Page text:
How often do candidate’s arguments obscure the intent of his or her agenda? Left with buyer’s remorse, one’s visceral reaction tends to correspond directly with the emotion one has invested in that choice. At the federal, state or local level, after we’ve done our duty of voting, too many politicians reflexively shift their focus from counting votes, to prolonging their risk averse, political career at our expense. When it comes to campaign pledges, their memories are short. Perhaps ours are too short and standards too low. Counting on voter political amnesia is baked into their strategy. However, many voter neurons are still firing.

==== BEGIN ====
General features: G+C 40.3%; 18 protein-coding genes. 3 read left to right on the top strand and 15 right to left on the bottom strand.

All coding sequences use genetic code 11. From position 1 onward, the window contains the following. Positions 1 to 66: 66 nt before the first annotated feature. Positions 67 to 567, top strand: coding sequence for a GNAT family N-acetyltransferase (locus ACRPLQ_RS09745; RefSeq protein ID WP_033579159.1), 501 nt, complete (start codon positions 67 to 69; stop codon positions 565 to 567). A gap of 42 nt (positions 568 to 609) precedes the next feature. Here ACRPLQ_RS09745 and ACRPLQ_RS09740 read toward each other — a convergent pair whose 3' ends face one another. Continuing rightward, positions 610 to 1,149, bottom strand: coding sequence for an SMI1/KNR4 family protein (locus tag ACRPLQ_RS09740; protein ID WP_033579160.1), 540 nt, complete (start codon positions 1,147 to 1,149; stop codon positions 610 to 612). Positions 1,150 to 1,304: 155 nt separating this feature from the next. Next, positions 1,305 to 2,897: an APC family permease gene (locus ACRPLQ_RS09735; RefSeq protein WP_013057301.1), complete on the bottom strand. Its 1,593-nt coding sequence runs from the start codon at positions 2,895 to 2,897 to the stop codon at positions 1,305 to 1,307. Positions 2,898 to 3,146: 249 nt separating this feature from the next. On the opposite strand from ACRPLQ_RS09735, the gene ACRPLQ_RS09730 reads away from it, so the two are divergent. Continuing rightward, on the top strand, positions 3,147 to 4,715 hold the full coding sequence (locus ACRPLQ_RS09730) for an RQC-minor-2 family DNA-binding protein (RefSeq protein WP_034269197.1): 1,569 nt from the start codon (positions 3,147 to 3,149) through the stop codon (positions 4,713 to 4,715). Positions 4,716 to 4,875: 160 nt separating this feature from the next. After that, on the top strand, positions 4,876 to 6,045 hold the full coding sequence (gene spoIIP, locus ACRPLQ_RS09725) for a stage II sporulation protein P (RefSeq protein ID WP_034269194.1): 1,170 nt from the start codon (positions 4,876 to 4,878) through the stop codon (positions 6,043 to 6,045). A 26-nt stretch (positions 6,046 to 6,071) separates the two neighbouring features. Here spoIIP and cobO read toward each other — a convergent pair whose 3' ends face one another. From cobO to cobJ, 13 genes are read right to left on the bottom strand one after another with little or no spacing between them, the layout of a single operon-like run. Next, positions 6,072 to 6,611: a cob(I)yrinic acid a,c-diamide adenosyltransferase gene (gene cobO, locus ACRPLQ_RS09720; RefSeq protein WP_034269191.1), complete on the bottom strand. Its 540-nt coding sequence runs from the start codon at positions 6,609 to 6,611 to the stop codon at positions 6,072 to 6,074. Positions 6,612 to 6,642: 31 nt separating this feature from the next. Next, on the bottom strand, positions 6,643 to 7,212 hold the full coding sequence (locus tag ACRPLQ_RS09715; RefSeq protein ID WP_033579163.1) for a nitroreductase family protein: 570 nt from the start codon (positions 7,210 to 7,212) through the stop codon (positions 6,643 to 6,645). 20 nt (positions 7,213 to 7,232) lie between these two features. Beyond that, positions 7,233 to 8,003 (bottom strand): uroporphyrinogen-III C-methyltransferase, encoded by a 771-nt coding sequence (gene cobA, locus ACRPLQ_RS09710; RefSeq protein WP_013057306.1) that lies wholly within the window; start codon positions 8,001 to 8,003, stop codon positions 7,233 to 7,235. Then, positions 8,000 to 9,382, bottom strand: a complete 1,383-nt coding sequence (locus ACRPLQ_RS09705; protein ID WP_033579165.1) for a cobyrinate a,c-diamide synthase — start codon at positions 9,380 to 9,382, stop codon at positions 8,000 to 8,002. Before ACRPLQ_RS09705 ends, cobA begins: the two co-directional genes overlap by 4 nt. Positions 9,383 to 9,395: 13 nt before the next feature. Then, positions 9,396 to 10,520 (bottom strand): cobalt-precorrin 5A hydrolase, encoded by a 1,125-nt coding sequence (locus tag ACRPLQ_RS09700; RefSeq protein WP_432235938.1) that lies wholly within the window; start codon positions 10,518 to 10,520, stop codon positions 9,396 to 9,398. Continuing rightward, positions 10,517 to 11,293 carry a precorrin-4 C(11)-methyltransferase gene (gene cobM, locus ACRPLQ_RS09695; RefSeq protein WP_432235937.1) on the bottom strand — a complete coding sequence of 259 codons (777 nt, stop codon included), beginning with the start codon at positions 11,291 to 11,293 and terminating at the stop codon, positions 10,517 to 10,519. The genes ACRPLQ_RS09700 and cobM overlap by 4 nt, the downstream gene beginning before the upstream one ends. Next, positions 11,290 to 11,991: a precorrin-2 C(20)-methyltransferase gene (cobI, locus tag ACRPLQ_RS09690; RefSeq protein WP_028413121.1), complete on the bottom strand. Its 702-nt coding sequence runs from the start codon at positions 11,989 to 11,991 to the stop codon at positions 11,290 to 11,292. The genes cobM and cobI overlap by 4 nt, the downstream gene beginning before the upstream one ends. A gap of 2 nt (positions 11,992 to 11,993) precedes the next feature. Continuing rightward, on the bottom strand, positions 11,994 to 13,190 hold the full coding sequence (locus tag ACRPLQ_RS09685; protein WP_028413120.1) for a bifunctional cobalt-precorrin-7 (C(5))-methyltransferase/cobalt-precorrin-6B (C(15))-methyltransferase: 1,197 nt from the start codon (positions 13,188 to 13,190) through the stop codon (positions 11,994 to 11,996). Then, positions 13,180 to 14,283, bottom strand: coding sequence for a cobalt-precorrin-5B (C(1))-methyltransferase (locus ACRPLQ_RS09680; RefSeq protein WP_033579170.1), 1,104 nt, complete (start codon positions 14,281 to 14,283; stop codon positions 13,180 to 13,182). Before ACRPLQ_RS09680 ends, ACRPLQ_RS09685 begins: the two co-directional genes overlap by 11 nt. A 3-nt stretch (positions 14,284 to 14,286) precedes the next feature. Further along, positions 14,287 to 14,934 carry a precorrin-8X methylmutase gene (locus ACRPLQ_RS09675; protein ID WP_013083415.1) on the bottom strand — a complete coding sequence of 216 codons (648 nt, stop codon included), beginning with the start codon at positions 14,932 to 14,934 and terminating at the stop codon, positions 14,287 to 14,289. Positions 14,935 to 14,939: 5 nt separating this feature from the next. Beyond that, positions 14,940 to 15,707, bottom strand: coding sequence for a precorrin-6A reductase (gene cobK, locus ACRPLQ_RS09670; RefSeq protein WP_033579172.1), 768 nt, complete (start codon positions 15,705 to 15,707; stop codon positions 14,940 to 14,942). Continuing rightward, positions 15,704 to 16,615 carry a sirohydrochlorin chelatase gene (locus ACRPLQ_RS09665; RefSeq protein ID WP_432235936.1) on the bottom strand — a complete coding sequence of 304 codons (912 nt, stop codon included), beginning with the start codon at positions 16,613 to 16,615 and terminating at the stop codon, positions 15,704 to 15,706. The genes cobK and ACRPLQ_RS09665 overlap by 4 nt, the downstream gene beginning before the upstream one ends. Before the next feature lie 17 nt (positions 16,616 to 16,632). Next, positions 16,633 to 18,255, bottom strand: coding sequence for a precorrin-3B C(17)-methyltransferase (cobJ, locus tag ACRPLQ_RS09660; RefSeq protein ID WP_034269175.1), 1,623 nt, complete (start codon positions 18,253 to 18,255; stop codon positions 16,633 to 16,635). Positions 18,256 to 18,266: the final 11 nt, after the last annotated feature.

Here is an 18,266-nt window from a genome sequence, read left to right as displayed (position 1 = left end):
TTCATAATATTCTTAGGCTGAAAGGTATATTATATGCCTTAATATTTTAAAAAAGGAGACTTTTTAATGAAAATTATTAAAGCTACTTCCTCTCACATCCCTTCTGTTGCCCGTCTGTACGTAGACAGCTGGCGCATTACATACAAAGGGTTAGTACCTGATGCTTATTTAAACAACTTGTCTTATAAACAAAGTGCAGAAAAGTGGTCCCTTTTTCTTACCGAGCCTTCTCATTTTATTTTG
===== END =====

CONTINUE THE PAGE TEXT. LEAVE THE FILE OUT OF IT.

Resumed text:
Governor Mead’s political nascent is on the downward arc. Wyoming voters first elected him in 2010. In 2014, after the10th District Court ruled on Guzzo v.Mead, that Wyoming’s ban on same sex marriage violated the 14th Amendment, Mead commented to a reporter, that ruling “is contrary to my personal belief and those of many others.” Was it a preference or conviction? Preferences are rarely pugilistic. His critics observe his convictions are primarily economic. Mead’s defenders posed the question, “What was he to do in the face of the Court’s decision?” If we could’ve inoculated him with a dose of conviction, he could’ve shot back, “Our legislature has codified that marriage is between a man and woman in 2003, and again in 2013. Further, the 2003, statute reads, ‘marriage is a civil contract between a male and female person.’ And, while that is the 10th Circuit Court of Appeals’ opinion, we will follow that statute, and I’ll direct all County Clerks to not issue any marriage licenses to same sex couples. Period.” Further, he could’ve defiantly retorted, “Let the court make the next move!” Wyoming could’ve opposed rampant judicial activism. Governor Mead immediately, in a non-Quixote manner, waved the flag of surrender. He commented after Skavdahl’s ruling, “As in all matters, I respect the role of the courts and the ruling of the Court.” What happened to the 10th Amendment? Mead chose not to appeal. SF-104 still haunts Mead. Choices often have a painful shelf-life.